Today was a real treat, we were visited by Canon Senior Professional Market Specialist for Field Market Support Jim Rose with the much anticipated Canon EOS 5D Mark II.
Canon EOS 5D Mark II
Let’s answer the big question on everyone’s mind:
This is the best camera Canon has every built. Jim Rose
I got the opportunity to play with the 5D Mark II and photograph with it. Long story short: it is very much worth the wait. It may seem arrogant and perhaps even premature to say, but I do believe the new 5D Mark II will reestablish Canon as the market leader. This couldn’t have come at a better time after the focus issues with the 1D Mark III and 1Ds Mark III has caused a lot of headache and bad blood between Canon and Canon loyalists, but the 5D Mark II brings some light to what has been a very dark tunnel of despair.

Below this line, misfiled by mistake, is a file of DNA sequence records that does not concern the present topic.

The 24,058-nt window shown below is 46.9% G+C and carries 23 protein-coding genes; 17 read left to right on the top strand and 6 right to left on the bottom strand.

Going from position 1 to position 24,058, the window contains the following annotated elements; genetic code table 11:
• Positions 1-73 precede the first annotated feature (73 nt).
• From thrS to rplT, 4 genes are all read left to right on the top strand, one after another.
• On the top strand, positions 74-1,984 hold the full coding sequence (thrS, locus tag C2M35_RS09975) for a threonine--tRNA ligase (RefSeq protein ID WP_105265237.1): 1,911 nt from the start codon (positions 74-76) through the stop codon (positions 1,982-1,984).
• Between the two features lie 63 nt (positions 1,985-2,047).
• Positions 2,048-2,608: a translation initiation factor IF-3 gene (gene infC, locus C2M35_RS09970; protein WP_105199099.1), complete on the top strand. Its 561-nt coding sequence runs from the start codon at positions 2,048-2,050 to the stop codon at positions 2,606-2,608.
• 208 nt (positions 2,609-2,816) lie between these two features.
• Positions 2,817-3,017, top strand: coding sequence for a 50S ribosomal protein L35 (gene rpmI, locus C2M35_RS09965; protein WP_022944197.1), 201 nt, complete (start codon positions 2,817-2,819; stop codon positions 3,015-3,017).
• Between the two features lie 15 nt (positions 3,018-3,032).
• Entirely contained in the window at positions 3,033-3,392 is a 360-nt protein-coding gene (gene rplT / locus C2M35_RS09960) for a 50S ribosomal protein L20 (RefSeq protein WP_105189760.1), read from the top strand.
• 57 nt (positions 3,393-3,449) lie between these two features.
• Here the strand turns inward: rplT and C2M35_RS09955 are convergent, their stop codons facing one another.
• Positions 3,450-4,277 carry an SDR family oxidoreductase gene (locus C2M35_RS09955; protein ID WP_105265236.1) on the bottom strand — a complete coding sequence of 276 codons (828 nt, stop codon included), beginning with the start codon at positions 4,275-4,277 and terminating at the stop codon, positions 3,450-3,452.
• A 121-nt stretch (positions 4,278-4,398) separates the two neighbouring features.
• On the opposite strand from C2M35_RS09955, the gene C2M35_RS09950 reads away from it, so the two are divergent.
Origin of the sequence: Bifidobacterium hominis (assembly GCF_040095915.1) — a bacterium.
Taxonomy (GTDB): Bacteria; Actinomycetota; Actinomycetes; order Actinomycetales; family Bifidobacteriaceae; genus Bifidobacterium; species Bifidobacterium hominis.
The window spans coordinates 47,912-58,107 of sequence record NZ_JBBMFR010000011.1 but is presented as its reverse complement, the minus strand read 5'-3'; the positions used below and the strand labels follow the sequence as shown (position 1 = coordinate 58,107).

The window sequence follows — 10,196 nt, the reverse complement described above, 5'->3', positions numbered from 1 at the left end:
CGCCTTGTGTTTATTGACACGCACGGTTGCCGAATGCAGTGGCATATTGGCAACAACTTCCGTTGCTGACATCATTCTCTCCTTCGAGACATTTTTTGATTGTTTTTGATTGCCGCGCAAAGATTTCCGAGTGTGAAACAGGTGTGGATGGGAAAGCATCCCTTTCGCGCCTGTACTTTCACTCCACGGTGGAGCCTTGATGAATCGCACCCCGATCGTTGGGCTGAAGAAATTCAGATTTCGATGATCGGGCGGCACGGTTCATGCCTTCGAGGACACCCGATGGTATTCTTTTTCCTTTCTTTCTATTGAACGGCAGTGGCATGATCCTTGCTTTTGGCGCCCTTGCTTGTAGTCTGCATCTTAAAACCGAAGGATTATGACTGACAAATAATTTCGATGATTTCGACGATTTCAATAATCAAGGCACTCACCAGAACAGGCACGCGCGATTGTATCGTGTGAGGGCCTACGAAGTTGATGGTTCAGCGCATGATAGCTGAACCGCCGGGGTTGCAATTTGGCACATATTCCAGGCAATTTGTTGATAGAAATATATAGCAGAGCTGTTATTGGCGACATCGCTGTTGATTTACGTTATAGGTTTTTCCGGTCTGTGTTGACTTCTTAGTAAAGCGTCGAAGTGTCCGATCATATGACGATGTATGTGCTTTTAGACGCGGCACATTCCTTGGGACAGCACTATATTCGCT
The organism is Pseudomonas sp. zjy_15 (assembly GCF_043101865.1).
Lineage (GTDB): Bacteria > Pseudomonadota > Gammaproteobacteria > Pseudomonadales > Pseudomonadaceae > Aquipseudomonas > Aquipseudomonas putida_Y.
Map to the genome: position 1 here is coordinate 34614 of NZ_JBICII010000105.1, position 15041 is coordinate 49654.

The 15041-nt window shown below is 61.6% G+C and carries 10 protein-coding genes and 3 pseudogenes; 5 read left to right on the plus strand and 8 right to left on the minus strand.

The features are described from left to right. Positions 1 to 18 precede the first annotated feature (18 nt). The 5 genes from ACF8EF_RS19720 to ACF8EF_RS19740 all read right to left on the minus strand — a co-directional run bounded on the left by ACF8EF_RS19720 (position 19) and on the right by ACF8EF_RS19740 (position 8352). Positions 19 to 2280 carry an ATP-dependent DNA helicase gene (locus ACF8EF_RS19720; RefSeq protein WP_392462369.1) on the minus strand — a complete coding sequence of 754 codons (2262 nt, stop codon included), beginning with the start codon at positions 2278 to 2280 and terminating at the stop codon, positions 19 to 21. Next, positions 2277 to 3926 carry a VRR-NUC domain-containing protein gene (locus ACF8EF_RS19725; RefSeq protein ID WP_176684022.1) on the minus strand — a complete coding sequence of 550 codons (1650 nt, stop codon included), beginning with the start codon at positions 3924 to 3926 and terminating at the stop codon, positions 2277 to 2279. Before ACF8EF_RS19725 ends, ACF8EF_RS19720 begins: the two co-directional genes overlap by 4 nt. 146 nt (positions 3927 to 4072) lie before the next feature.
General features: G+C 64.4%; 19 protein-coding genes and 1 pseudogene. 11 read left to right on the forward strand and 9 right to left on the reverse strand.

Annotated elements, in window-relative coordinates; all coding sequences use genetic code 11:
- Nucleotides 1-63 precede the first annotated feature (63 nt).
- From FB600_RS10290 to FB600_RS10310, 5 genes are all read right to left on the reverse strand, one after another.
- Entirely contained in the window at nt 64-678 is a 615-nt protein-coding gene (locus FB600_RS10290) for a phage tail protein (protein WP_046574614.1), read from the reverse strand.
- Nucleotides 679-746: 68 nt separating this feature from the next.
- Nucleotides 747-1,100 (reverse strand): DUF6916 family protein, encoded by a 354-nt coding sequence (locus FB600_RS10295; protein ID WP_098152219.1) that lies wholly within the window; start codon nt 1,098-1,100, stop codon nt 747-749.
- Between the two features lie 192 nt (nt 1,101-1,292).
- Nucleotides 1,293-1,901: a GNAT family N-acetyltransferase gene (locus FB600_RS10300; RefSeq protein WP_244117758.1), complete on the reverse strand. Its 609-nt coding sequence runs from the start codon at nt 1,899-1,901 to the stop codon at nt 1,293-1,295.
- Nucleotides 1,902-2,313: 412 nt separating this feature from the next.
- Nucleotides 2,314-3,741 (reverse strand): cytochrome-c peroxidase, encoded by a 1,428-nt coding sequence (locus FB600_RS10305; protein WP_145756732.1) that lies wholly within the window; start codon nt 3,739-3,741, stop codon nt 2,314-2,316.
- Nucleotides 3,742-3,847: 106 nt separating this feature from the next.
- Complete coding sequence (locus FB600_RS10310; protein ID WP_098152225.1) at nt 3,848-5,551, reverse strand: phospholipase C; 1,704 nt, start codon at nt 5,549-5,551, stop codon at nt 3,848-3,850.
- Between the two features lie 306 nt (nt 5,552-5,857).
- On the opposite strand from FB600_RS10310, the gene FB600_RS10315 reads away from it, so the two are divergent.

On paper, the 5D Mark II sounds very impressive: 21.1 MP, UDMA support, 1080p HD video, ISO up to 25,600, a 3 inch LCD with 922,000 pixel resolution for about the same price as the 5D Mark I when it was first introduced. In my hands, it is very well constructed and feels quite solid, but not quite the same build quality and durability as the 1D/1Ds series bodies as others have mentioned.